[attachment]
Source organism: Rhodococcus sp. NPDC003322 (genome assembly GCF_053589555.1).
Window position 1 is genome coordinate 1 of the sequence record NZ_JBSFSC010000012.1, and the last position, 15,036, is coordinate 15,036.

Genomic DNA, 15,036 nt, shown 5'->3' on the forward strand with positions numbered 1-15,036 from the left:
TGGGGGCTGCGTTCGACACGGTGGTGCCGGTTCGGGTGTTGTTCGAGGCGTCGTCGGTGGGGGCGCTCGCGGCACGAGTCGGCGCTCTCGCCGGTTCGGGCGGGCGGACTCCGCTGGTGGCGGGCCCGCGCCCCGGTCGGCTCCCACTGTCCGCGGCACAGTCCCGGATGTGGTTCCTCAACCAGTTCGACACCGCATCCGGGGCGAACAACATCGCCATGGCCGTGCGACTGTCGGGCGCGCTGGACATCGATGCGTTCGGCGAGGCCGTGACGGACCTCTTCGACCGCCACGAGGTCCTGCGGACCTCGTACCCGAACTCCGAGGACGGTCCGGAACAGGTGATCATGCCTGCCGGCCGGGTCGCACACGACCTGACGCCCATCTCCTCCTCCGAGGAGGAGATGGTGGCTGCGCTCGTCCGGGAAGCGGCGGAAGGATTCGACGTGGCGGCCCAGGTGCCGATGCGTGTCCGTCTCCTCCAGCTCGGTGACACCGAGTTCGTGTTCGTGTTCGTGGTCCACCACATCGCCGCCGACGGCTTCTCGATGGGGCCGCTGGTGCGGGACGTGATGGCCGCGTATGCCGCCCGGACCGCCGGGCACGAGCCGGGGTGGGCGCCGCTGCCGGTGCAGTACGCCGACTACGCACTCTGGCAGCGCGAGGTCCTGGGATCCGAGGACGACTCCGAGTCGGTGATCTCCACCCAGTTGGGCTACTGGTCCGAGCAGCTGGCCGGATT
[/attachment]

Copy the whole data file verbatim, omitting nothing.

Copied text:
Source organism: Rhodococcus sp. NPDC003322 (genome assembly GCF_053589555.1).
Window position 1 is genome coordinate 1 of the sequence record NZ_JBSFSC010000012.1, and the last position, 15,036, is coordinate 15,036.

Genomic DNA, 15,036 nt, shown 5'->3' on the forward strand with positions numbered 1-15,036 from the left:
TGGGGGCTGCGTTCGACACGGTGGTGCCGGTTCGGGTGTTGTTCGAGGCGTCGTCGGTGGGGGCGCTCGCGGCACGAGTCGGCGCTCTCGCCGGTTCGGGCGGGCGGACTCCGCTGGTGGCGGGCCCGCGCCCCGGTCGGCTCCCACTGTCCGCGGCACAGTCCCGGATGTGGTTCCTCAACCAGTTCGACACCGCATCCGGGGCGAACAACATCGCCATGGCCGTGCGACTGTCGGGCGCGCTGGACATCGATGCGTTCGGCGAGGCCGTGACGGACCTCTTCGACCGCCACGAGGTCCTGCGGACCTCGTACCCGAACTCCGAGGACGGTCCGGAACAGGTGATCATGCCTGCCGGCCGGGTCGCACACGACCTGACGCCCATCTCCTCCTCCGAGGAGGAGATGGTGGCTGCGCTCGTCCGGGAAGCGGCGGAAGGATTCGACGTGGCGGCCCAGGTGCCGATGCGTGTCCGTCTCCTCCAGCTCGGTGACACCGAGTTCGTGTTCGTGTTCGTGGTCCACCACATCGCCGCCGACGGCTTCTCGATGGGGCCGCTGGTGCGGGACGTGATGGCCGCGTATGCCGCCCGGACCGCCGGGCACGAGCCGGGGTGGGCGCCGCTGCCGGTGCAGTACGCCGACTACGCACTCTGGCAGCGCGAGGTCCTGGGATCCGAGGACGACTCCGAGTCGGTGATCTCCACCCAGTTGGGCTACTGGTCCGAGCAGCTGGCCGGATT